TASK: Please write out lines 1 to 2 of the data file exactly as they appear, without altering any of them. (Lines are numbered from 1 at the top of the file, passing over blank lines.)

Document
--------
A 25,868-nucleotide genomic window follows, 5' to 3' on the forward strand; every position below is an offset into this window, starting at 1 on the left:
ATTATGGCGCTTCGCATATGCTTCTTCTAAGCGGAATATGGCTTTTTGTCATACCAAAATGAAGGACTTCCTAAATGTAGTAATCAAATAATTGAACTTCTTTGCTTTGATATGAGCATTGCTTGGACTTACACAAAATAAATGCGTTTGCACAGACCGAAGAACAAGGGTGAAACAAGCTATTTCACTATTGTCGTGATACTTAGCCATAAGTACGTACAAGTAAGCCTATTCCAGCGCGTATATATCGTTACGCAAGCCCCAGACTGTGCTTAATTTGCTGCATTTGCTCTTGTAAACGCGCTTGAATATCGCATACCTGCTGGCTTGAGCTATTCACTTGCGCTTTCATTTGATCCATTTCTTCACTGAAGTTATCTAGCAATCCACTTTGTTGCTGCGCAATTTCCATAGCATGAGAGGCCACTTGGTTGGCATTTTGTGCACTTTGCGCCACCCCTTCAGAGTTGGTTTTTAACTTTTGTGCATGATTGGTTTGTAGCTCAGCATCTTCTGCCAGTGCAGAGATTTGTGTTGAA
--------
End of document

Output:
A 25,868-nucleotide genomic window follows, 5' to 3' on the forward strand; every position below is an offset into this window, starting at 1 on the left:
ATTATGGCGCTTCGCATATGCTTCTTCTAAGCGGAATATGGCTTTTTGTCATACCAAAATGAAGGACTTCCTAAATGTAGTAATCAAATAATTGAACTTCTTTGCTTTGATATGAGCATTGCTTGGACTTACACAAAATAAATGCGTTTGCACAGACCGAAGAACAAGGGTGAAACAAGCTATTTCACTATTGTCGTGATACTTAGCCATAAGTACGTACAAGTAAGCCTATTCCAGCGCGTATATATCGTTACGCAAGCCCCAGACTGTGCTTAATTTGCTGCATTTGCTCTTGTAAACGCGCTTGAATATCGCATACCTGCTGGCTTGAGCTATTCACTTGCGCTTTCATTTGATCCATTTCTTCACTGAAGTTATCTAGCAATCCACTTTGTTGCTGCGCAATTTCCATAGCATGAGAGGCCACTTGGTTGGCATTTTGTGCACTTTGCGCCACCCCTTCAGAGTTGGTTTTTAACTTTTGTGCATGATTGGTTTGTAGCTCAGCATCTTCTGCCAGTGCAGAGATTTGTGTTGAA